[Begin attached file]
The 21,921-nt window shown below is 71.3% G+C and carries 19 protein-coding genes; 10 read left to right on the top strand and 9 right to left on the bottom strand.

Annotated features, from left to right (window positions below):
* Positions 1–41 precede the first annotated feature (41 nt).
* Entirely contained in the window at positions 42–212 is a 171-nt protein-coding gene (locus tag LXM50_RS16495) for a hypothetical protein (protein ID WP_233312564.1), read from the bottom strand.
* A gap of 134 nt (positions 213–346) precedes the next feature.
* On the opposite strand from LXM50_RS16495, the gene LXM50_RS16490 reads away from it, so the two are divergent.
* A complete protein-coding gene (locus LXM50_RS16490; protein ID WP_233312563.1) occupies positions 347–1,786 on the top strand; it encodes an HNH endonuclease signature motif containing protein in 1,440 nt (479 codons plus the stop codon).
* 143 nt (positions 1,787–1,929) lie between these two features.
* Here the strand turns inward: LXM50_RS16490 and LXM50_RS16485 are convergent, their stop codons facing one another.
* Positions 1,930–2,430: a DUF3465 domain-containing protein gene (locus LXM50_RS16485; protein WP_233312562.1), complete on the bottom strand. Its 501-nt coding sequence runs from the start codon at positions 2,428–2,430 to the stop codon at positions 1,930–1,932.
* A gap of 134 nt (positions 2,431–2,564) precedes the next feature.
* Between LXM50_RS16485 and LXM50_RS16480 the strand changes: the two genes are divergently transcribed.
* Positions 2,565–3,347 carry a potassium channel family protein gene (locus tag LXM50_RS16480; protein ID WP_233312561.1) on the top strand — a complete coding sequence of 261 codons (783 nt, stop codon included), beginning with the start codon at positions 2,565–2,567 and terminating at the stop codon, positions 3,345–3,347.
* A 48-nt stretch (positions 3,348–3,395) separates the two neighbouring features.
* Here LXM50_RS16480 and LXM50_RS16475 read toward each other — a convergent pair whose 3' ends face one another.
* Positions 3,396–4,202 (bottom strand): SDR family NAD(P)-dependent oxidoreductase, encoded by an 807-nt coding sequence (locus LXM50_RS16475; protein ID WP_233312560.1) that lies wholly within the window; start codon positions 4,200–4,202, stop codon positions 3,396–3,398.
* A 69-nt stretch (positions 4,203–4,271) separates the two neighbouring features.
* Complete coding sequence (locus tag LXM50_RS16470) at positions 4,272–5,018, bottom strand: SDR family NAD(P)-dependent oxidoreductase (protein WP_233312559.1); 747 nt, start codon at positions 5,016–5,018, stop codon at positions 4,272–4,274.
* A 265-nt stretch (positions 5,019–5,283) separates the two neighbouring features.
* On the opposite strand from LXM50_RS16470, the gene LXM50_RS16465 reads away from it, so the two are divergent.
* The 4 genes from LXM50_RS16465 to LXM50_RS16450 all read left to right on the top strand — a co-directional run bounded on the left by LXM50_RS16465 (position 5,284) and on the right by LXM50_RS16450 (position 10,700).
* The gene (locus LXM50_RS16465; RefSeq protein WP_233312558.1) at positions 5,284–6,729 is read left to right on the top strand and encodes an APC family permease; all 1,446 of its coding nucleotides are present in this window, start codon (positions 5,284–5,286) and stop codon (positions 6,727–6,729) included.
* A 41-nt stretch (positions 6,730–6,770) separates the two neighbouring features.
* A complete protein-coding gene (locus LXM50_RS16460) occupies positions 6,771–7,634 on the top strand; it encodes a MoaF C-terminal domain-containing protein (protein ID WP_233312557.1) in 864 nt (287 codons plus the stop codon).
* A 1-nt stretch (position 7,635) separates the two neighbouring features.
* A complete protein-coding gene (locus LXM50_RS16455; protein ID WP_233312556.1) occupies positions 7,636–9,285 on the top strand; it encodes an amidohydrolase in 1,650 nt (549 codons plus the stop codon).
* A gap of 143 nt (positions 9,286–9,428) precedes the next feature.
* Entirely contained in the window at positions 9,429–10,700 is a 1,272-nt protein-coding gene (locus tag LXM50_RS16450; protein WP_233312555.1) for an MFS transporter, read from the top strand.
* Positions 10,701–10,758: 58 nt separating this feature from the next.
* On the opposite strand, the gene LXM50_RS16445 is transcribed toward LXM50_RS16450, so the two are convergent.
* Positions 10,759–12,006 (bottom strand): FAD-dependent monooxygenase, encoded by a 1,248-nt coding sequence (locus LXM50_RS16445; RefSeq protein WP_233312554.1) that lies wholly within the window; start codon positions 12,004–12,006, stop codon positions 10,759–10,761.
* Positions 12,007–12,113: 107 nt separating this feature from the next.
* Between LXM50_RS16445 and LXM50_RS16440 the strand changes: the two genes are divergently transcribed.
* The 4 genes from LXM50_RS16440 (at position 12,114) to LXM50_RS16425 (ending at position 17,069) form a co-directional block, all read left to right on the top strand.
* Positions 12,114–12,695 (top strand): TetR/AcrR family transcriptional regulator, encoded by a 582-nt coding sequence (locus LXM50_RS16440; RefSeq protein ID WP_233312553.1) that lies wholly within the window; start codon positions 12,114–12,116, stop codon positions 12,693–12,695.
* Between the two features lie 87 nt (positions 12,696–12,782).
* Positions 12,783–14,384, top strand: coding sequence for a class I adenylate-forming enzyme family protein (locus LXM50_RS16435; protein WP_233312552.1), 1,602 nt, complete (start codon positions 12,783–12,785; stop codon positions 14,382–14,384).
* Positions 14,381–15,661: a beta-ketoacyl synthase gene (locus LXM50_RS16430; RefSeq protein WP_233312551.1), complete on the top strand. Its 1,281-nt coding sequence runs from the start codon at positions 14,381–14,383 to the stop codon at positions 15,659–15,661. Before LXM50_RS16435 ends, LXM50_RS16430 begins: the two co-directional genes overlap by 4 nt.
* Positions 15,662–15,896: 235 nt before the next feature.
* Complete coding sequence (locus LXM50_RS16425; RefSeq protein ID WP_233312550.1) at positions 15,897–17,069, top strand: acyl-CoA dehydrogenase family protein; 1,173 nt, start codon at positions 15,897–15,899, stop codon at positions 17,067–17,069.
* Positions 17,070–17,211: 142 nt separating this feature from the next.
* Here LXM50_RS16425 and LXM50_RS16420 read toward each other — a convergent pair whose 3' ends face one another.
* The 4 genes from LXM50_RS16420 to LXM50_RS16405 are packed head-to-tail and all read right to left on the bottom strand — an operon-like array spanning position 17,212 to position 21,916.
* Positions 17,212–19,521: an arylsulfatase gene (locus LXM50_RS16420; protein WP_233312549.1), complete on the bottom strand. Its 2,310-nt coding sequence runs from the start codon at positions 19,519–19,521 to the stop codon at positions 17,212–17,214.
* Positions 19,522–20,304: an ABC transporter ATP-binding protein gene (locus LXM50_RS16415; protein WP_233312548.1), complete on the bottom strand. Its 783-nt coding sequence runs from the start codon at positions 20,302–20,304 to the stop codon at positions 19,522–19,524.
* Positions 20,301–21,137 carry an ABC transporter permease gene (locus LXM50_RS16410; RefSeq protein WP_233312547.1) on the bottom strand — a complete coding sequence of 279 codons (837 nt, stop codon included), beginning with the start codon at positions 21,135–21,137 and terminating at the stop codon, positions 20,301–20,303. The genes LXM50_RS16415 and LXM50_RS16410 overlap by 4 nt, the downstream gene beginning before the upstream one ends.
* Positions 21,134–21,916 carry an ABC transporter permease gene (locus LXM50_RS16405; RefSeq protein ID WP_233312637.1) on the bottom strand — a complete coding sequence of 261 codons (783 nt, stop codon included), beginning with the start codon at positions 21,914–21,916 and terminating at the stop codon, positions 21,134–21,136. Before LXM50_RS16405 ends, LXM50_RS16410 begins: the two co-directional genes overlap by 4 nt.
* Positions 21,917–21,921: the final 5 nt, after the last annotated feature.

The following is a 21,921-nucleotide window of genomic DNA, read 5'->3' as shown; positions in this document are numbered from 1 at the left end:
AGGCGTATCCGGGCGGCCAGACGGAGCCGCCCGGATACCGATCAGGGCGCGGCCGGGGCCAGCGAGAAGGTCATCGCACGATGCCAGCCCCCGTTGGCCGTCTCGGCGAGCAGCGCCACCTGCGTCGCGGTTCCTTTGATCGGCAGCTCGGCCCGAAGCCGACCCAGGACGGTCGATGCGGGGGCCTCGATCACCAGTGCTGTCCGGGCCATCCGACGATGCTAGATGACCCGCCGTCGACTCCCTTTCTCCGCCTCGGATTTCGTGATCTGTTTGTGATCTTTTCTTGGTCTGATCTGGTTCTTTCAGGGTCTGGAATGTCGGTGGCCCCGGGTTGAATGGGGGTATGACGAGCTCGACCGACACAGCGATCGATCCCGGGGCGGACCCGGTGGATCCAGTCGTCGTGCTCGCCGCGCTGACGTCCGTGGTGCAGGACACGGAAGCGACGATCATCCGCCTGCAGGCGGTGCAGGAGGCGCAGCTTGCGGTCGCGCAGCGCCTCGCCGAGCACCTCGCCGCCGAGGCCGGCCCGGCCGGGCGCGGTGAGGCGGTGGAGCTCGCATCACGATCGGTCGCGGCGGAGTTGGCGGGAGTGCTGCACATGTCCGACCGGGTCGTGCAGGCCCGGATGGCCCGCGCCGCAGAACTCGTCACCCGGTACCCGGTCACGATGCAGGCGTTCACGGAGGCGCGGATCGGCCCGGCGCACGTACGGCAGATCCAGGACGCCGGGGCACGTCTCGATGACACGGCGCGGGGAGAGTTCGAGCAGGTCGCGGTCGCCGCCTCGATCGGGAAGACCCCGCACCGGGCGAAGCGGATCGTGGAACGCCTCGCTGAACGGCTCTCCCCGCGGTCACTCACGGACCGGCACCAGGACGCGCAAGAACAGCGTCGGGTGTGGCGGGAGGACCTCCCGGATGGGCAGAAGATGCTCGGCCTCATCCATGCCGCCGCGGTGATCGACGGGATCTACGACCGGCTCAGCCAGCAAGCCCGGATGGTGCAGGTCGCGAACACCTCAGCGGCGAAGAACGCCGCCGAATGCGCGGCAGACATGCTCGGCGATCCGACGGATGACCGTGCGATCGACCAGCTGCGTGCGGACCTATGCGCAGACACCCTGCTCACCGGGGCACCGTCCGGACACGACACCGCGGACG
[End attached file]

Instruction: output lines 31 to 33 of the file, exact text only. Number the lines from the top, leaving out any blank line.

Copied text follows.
* Positions 10,759–12,006 (bottom strand): FAD-dependent monooxygenase, encoded by a 1,248-nt coding sequence (locus LXM50_RS16445; RefSeq protein WP_233312554.1) that lies wholly within the window; start codon positions 12,004–12,006, stop codon positions 10,759–10,761.
* Positions 12,007–12,113: 107 nt separating this feature from the next.
* Between LXM50_RS16445 and LXM50_RS16440 the strand changes: the two genes are divergently transcribed.